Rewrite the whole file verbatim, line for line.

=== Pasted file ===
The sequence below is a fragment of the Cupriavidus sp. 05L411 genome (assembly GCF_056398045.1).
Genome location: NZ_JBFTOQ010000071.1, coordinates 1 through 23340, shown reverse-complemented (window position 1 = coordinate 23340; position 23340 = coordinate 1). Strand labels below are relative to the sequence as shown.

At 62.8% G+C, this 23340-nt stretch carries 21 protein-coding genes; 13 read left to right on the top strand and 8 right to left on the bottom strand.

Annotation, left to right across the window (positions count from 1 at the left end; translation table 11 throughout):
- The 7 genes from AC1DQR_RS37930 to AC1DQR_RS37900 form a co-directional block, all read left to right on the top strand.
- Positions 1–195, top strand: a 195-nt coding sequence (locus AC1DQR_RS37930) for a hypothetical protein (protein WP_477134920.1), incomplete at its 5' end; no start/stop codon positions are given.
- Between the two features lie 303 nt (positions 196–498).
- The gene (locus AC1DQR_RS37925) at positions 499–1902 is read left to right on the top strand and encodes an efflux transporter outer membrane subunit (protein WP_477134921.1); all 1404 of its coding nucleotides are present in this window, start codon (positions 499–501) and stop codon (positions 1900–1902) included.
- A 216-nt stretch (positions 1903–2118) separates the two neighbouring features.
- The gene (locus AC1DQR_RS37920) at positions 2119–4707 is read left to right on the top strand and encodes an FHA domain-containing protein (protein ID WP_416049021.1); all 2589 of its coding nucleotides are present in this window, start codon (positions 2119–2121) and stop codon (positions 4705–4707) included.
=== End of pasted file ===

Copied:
The sequence below is a fragment of the Cupriavidus sp. 05L411 genome (assembly GCF_056398045.1).
Genome location: NZ_JBFTOQ010000071.1, coordinates 1 through 23340, shown reverse-complemented (window position 1 = coordinate 23340; position 23340 = coordinate 1). Strand labels below are relative to the sequence as shown.

At 62.8% G+C, this 23340-nt stretch carries 21 protein-coding genes; 13 read left to right on the top strand and 8 right to left on the bottom strand.

Annotation, left to right across the window (positions count from 1 at the left end; translation table 11 throughout):
- The 7 genes from AC1DQR_RS37930 to AC1DQR_RS37900 form a co-directional block, all read left to right on the top strand.
- Positions 1–195, top strand: a 195-nt coding sequence (locus AC1DQR_RS37930) for a hypothetical protein (protein WP_477134920.1), incomplete at its 5' end; no start/stop codon positions are given.
- Between the two features lie 303 nt (positions 196–498).
- The gene (locus AC1DQR_RS37925) at positions 499–1902 is read left to right on the top strand and encodes an efflux transporter outer membrane subunit (protein WP_477134921.1); all 1404 of its coding nucleotides are present in this window, start codon (positions 499–501) and stop codon (positions 1900–1902) included.
- A 216-nt stretch (positions 1903–2118) separates the two neighbouring features.
- The gene (locus AC1DQR_RS37920) at positions 2119–4707 is read left to right on the top strand and encodes an FHA domain-containing protein (protein ID WP_416049021.1); all 2589 of its coding nucleotides are present in this window, start codon (positions 2119–2121) and stop codon (positions 4705–4707) included.